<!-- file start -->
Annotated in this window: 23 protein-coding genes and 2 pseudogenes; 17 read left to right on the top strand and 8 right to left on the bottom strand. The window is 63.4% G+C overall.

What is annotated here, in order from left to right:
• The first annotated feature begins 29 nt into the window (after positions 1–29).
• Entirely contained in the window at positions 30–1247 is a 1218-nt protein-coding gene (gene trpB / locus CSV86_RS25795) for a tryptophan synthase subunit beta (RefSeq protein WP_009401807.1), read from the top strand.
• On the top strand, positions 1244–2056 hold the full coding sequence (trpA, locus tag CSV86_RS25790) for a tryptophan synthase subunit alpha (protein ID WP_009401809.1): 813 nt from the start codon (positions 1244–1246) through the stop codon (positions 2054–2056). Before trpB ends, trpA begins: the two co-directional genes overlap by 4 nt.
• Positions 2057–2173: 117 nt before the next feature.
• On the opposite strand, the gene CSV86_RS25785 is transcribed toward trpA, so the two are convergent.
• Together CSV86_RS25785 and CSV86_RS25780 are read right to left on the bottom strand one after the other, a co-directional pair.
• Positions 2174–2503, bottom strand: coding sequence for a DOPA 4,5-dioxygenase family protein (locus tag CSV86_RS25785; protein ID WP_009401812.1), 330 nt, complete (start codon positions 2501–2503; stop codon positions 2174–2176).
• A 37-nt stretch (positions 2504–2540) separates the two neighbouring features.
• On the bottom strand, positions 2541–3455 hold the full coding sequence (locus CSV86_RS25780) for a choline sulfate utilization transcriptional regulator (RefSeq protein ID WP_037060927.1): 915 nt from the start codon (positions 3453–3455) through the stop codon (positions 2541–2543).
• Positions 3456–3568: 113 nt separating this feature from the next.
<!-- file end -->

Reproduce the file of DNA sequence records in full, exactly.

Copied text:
Annotated in this window: 23 protein-coding genes and 2 pseudogenes; 17 read left to right on the top strand and 8 right to left on the bottom strand. The window is 63.4% G+C overall.

What is annotated here, in order from left to right:
• The first annotated feature begins 29 nt into the window (after positions 1–29).
• Entirely contained in the window at positions 30–1247 is a 1218-nt protein-coding gene (gene trpB / locus CSV86_RS25795) for a tryptophan synthase subunit beta (RefSeq protein WP_009401807.1), read from the top strand.
• On the top strand, positions 1244–2056 hold the full coding sequence (trpA, locus tag CSV86_RS25790) for a tryptophan synthase subunit alpha (protein ID WP_009401809.1): 813 nt from the start codon (positions 1244–1246) through the stop codon (positions 2054–2056). Before trpB ends, trpA begins: the two co-directional genes overlap by 4 nt.
• Positions 2057–2173: 117 nt before the next feature.
• On the opposite strand, the gene CSV86_RS25785 is transcribed toward trpA, so the two are convergent.
• Together CSV86_RS25785 and CSV86_RS25780 are read right to left on the bottom strand one after the other, a co-directional pair.
• Positions 2174–2503, bottom strand: coding sequence for a DOPA 4,5-dioxygenase family protein (locus tag CSV86_RS25785; protein ID WP_009401812.1), 330 nt, complete (start codon positions 2501–2503; stop codon positions 2174–2176).
• A 37-nt stretch (positions 2504–2540) separates the two neighbouring features.
• On the bottom strand, positions 2541–3455 hold the full coding sequence (locus CSV86_RS25780) for a choline sulfate utilization transcriptional regulator (RefSeq protein ID WP_037060927.1): 915 nt from the start codon (positions 3453–3455) through the stop codon (positions 2541–2543).
• Positions 3456–3568: 113 nt separating this feature from the next.